"Hoyer gains his influence the 'regular' way," said Steve Ellis of Taxpayers for Common Sense. "He travels, and he raises money for his leadership [political action committee], which doles it out to help Democrats get elected. Murtha doesn't bother with that nicety. For years, he has used his powerful perch as the ranking Democrat on the defense appropriations subcommittee to dole out earmarks to build influence. Hoyer raises campaign cash; Murtha taps the taxpayer for influence."
Former congressman Chris Bell (D-Tex.) said yesterday that Murtha helped elevate Rep. Alan B. Mollohan (W.Va.) to the top Democratic spot on the House ethics committee, and that Murtha and Mollohan have worked to slow the ethics process to a crawl for much of the past two years.
As for the Abscam case, Murtha was not indicted and his conduct was cleared by the House ethics committee, but he did meet with FBI agents posing as Arab sheiks and, after refusing bribes on several occasions, appeared to leave open the possibility of doing business later. Hoyer has been criticizes as well for his legislative dealings, especially for his close ties to lobbyists and business interests. But it is Murtha's record that Pelosi will have to defend, watchdog groups said yesterday.
Rep. Michael E. Capuano (D-Mass.), a Murtha supporter, said he was not aware of the ethical issues around the lawmaker. but said they will have little impact on Democrats as they gather Thursday to choose the next majority leader.
"The bottom line is, Nancy has decided what team she wants," Capuano said. "What members have to ask themselves is whether they want a unified leadership team or a fractured leadership team. That will make a difference in the next two years."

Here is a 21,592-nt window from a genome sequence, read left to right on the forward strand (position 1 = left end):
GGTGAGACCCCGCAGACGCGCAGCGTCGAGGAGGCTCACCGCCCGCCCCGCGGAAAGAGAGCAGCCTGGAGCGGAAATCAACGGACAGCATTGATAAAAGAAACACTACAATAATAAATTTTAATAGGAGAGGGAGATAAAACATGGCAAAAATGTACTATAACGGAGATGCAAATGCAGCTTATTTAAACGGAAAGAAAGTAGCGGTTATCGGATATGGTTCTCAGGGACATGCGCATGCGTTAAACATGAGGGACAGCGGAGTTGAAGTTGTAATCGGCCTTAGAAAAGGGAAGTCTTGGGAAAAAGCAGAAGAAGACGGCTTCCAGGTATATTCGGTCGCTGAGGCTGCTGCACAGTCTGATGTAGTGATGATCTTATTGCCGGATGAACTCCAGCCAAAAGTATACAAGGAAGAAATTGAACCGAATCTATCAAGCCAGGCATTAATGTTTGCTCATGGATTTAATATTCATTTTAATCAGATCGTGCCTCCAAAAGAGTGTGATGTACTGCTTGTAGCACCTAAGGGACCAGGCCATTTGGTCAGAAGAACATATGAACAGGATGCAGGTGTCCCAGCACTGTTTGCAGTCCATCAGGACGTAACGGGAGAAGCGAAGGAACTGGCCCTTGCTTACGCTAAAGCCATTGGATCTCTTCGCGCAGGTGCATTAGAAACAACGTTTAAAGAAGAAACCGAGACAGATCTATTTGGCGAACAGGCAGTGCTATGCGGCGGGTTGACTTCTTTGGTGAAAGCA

Strained relationship with Hoyer
Hoyer and Pelosi have had a strained relationship since Hoyer competed with her in 2001 for the post of minority whip; Murtha managed her winning campaign. The urge to stay loyal to the presumed new Democratic speaker -- as well as to curry favor to obtain committee assignments -- will bring a substantial number of votes to Murtha, one of his supporters said.
Hoyer supporters continue to say he has more than enough votes to prevail, regardless of Pelosi's wishes. Rep. David E. Price (D-N.C.) said Pelosi timed her endorsement to come out after the votes were solidified, giving a nod to Murtha for the sake of loyalty but doing little to sway the election.
"This race is already a done deal," agreed Rep. Jim Matheson (D-Utah).
In the Senate, Democrats will elect new leaders today and Republicans will follow tomorrow. The top two Democratic leadership positions are set. Harry M. Reid (Nev.) will remain as party leader and Richard J. Durbin (Ill.) will remain as whip, but this time they will be in the majority, not the minority. A change is possible at the No. 3 slot, conference secretary. Sen. Debbie Stabenow (Mich.) holds that position, but Senate sources said she may surrender it for a seat on the Finance Committee.
It was unclear who would succeed her, but Senate aides said it probably would be another woman. Charles E. Schumer (N.Y.) will remain chairman of the Democratic Senatorial Campaign Committee.
Among Republicans, Mitch McConnell (Ky.) is set to become Senate minority leader, moving into the vacancy left by the retiring Bill Frist (Tenn.). There could be a contest between two Southerners seeking to succeed McConnell as party whip. Senate insiders said Lamar Alexander (Tenn.) appears to have enough votes, but former majority leader Trent Lott (Miss.) was still seeking support yesterday.
Sen. Jon Kyl (Ariz.) is in line for the No. 3 post of Republican Conference chairman, now held by Rick Santorum (Pa.), who lost last week. Sen. John Ensign (Nev.) has agreed to chair the party's campaign committee, succeeding Elizabeth Dole (N.C.) after a disappointing election for the GOP.
Staff writer Charles Babington contributed to this report.